Saturday, June 18, 2011

Madding Crowd

We like what we read when we can relate it to ourselves. And sometimes it takes some delusions of grandeur to be able to do so.

I took to the crowd and the crowd took to me and yet I never lost myself in it;  always I felt apart from it. From my separate mental perch I looked at it critically, and I never ceased to wonder how I, who was so different in every way from those thousands who surrounded me, different in habits, in desires, in mental and spiritual outlook, how I managed to gain goodwill and a measure of confidence from these people. Was it because they took me for something other than I was? Would they bear with me if they knew me better? Was I gaining their goodwill under false pretences?

I tried to be frank and straightforward to them; I even spoke harshly to them sometimes and criticized many of their pet beliefs and customs, but still they put up with me. And yet I could not get rid of the idea that their affection was meant not for me as I was, but for some fanciful image of me that they had formed. How long could that false image endure? And why should it be allowed to endure? And when it fell down and they saw the reality, what then?

                                                    - Jawaharlal Nehru, An Autobiography

This was in 1940. Not a 'false modesty' piece written later. I see an honest befuddlement. And that he laid bare to the reading public with almost no consideration to his political 'future' is the kind naïveté that I find moving. Yes this is the kind of thing that moves me. Read the 'delusions of grandeur' line again.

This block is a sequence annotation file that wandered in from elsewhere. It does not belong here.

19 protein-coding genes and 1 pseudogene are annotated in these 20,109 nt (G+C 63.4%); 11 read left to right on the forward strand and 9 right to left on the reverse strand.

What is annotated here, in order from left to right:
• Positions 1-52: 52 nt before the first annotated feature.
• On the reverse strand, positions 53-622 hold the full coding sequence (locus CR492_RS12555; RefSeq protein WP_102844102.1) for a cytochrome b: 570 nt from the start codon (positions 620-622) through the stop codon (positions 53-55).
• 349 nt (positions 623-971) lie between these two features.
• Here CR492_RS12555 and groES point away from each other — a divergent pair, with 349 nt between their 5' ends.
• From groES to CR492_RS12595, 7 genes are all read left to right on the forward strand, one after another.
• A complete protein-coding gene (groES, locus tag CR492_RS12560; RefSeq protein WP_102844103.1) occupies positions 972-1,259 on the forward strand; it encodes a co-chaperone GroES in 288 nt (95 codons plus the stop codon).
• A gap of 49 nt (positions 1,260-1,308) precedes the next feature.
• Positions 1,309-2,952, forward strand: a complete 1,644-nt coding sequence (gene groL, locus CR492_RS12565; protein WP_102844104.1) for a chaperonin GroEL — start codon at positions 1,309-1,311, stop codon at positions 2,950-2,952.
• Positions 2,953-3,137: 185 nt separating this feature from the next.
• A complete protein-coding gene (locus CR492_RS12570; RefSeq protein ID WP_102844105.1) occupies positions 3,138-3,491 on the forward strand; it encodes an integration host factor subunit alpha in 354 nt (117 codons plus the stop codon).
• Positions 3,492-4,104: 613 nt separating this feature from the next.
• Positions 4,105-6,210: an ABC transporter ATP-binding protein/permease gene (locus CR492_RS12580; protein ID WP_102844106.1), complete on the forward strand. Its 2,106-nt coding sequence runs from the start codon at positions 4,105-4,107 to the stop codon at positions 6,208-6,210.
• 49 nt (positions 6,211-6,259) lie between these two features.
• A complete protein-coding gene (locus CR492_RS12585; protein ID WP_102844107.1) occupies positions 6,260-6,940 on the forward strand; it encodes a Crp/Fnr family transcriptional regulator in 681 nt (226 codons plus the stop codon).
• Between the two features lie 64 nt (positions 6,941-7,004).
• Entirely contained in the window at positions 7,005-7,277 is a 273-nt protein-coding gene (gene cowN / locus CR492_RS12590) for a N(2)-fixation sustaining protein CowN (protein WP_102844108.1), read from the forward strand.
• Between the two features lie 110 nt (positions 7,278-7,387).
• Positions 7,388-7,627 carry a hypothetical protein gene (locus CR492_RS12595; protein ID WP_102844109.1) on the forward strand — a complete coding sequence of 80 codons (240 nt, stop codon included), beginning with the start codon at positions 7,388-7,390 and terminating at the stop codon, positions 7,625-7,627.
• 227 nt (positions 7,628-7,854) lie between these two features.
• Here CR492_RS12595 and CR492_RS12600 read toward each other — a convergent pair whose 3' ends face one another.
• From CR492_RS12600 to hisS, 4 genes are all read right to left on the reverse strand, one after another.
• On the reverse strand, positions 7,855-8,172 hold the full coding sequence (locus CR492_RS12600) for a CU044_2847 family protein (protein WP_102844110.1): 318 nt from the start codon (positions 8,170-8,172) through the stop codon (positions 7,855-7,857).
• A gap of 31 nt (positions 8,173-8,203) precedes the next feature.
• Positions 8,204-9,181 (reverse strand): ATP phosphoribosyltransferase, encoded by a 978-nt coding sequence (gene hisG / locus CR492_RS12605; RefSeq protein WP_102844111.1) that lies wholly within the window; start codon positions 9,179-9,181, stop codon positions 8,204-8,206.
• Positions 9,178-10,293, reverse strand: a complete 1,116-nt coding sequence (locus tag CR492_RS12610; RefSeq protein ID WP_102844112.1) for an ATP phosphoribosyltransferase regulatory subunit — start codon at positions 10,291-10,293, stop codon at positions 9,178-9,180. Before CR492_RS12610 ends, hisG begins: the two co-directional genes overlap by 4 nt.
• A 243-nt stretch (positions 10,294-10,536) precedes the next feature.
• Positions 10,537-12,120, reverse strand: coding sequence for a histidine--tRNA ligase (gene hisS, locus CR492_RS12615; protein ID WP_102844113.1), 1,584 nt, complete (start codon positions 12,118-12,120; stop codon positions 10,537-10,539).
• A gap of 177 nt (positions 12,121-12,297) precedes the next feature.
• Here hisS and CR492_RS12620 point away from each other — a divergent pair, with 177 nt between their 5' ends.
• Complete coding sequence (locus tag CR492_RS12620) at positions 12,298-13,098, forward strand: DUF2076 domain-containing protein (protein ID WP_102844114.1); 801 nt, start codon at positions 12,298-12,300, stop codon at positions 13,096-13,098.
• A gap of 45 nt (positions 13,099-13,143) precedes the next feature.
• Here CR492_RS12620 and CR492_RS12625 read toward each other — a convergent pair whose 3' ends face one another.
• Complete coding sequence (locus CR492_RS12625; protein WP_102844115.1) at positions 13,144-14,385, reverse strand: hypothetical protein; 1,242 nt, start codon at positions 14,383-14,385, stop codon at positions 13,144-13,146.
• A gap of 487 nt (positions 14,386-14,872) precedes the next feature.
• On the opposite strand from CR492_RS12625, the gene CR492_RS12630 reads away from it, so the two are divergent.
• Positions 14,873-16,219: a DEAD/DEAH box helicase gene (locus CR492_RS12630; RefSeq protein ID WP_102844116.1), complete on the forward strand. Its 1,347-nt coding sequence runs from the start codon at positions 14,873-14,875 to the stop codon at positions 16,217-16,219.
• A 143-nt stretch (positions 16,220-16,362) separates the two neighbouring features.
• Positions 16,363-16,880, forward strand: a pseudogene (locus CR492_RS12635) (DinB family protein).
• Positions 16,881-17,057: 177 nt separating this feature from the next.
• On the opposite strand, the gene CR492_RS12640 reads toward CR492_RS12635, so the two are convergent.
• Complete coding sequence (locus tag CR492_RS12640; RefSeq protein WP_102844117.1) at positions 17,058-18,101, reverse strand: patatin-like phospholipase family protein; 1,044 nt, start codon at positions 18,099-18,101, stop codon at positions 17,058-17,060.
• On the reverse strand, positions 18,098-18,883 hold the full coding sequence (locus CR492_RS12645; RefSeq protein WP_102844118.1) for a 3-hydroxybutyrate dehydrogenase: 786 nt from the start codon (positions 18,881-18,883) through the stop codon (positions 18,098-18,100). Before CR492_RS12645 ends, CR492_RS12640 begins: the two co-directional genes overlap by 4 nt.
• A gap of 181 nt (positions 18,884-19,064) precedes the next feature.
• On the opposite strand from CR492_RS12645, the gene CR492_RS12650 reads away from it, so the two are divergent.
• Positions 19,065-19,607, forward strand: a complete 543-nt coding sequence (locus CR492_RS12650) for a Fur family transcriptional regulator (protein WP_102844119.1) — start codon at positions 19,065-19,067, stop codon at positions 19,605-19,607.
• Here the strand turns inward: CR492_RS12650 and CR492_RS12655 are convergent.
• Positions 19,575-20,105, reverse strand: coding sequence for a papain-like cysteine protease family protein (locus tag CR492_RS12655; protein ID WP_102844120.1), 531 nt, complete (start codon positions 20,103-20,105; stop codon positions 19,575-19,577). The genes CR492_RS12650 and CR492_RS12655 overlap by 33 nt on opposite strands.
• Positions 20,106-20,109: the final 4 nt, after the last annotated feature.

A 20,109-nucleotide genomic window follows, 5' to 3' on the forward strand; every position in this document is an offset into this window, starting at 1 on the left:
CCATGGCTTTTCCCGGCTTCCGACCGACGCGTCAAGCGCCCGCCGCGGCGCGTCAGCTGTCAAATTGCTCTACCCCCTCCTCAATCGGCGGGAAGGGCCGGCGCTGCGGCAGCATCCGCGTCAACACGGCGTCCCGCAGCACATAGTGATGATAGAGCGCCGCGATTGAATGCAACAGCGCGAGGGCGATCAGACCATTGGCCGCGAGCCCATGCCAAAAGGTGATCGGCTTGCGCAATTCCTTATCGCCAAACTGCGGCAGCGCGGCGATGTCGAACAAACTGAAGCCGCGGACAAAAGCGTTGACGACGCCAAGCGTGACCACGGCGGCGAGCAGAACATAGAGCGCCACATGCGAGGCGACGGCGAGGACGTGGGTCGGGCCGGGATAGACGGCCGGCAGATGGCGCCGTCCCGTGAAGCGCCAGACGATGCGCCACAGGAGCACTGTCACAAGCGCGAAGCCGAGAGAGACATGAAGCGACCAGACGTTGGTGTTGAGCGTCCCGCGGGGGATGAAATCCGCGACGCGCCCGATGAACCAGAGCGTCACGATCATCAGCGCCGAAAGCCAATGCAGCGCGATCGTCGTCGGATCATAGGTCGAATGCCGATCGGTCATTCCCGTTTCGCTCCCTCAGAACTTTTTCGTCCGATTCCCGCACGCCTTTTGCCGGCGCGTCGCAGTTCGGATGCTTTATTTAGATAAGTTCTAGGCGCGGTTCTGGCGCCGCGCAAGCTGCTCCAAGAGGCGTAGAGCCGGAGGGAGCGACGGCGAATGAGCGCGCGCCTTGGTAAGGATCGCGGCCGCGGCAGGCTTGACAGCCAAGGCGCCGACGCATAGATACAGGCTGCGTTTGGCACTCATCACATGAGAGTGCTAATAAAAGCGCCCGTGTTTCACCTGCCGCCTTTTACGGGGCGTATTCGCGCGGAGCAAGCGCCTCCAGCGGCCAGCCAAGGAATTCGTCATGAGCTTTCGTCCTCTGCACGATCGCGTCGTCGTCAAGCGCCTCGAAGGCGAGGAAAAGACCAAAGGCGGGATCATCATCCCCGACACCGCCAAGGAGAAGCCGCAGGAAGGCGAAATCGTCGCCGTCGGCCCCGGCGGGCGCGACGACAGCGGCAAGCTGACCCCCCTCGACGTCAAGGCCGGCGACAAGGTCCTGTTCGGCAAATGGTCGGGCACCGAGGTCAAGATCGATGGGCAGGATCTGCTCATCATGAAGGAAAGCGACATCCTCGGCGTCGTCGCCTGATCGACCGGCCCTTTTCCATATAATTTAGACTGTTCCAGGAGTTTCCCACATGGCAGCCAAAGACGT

1. On a different level, I think that you are also modest and honest - delusions of grandeur, and admitting that you like the sound of your own voice :) Its stuff like that, that makes me want to read this blog :)

  2. How low the standards of those in the public sphere is now. Let alone their ability to articulate, even to think with as much clarity as this.

  3. Vijay, it is so heartening to see that a mere acknowledgement of one's narcissism is taken as modesty :-)

    Krupa, exactly. And he can be wickedly superior too. Even his daughter has showed some glimpses of that in her letters/interviews.